However, detractors to hip-hop music, particularly Queen "Li'l Vicky" Victoria called the duo's musical talents insipid and unsophisticated. In response, Ferdinand and Victor took personal offense to the challenge, and they created the stage names Archduke and The Kaiser to silence her.

Musical Career

At the height of his career, Franz Ferdinand is seen here wearing a million dollar crown (made from the Holy Hand Grenade of Antioch), surrounded by fellow rapper The Pious X (far left) and his posse. Many witnesses to this scene claim that the Kaiser was standing just to the right of Ferdinand, but Franz had him airbrushed out to have this publicity photo focus more on himself.

Franz resigned from the military and began writing music with his new collaborator Wilhelm. They toured Europe for six years, residing in dirty hostels along the way, smoking weed, and composing new beats, before finally signing a record deal with Aggro Berlin as the group Imperials of Austria. Their debut album Straight Outta Austro-Hungary hit record stores in January, 1907. Several singles on the record, Fuck da Constable, Fast Moterwagens and Danger, Fire and Knives, quickly skyrocketed to the top of the charts at #1 and #3 respectively, leading to a big record contract with Shok Musik. Reportedly, the cash advance to the group at signing paid over one million German Marks, the largest so far in rap history.

The duo, while touring in 1907, found talent in rising stars Franz "Ludajosef" Josef, another Austra native; and later Giuseppe "The Pious X" Sarto, an Italian trying to make it in the big city, whom they added to their lineup. In October of 1908, Imperials of Austria released their sophomore follow-up, Imperialism, to rave reviews and fanfare.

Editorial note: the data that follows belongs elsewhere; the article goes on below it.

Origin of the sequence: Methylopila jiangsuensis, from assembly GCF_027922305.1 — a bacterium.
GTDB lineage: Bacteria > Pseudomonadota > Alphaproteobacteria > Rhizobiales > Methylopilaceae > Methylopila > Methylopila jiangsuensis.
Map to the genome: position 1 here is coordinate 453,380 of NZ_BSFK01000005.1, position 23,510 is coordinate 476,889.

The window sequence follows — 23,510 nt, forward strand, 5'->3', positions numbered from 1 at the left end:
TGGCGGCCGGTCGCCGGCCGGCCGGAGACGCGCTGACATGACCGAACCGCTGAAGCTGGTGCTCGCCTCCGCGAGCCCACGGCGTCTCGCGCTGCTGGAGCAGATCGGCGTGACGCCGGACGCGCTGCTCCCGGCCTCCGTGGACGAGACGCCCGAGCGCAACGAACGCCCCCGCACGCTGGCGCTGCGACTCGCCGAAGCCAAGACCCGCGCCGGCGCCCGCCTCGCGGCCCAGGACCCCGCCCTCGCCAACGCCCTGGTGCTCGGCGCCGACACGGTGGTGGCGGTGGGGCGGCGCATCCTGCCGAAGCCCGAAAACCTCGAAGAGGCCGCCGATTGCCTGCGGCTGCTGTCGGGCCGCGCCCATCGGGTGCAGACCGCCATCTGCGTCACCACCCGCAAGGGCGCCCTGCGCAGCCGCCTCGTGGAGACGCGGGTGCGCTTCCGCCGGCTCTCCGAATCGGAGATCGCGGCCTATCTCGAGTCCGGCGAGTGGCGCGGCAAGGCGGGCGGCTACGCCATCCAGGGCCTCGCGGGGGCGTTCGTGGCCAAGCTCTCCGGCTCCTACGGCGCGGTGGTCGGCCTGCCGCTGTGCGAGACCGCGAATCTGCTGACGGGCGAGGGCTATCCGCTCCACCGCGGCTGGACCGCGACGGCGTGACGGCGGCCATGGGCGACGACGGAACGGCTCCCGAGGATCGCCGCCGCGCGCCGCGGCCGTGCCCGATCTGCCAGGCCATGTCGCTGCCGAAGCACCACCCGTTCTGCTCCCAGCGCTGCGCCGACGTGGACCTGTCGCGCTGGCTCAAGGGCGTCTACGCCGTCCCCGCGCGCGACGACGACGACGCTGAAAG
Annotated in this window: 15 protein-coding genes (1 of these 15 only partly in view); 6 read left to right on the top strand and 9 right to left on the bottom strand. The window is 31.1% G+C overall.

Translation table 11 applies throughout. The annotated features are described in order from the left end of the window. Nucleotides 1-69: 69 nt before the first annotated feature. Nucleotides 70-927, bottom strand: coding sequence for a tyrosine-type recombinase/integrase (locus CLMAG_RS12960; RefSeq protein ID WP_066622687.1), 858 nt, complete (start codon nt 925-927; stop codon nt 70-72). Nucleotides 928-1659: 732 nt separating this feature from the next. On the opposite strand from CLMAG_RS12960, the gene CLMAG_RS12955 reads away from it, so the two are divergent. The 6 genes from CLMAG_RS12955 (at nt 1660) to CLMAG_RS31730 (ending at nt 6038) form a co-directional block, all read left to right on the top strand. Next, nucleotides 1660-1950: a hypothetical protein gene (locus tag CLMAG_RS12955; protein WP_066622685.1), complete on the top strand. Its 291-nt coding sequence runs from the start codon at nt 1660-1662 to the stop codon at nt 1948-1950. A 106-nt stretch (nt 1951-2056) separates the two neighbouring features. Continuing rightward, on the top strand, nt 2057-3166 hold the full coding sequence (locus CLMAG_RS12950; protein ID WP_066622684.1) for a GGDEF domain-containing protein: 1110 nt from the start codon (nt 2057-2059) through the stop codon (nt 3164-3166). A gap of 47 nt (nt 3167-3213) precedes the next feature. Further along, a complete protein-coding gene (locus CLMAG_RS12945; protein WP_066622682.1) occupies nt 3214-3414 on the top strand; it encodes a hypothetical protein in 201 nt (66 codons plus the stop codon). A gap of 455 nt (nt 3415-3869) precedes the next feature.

The cover of Franz Ferdinand's debut solo album features one of his numerous hoes.

However, following Imperialism Ferdinand decided to take some time off to record some solo music, because he felt that collaborating was draining him. He left Imperials of Austria on good terms, and was commonly seen sippin' on Hennesey or smokin' a bit of dro with his former crew. In December of 1909, Franz Ferdinand released his self-titled debut album just in time for Christmas, selling big and skyrocketing to the top of the charts.

The sexually uninhibited Ferdinand was baby-daddy to numerous illegitimate children. He is seen here with long-time girlfriend Lil' Sophia and her sister and mother. Rival Petey K often claimed that Sharifa (left) was really his daughter.


Archrival Peter "Petey K" Karadordevic, seen here in a scene from his notorious music video "Rapier's Revenge" in which he mocked Ferdinand.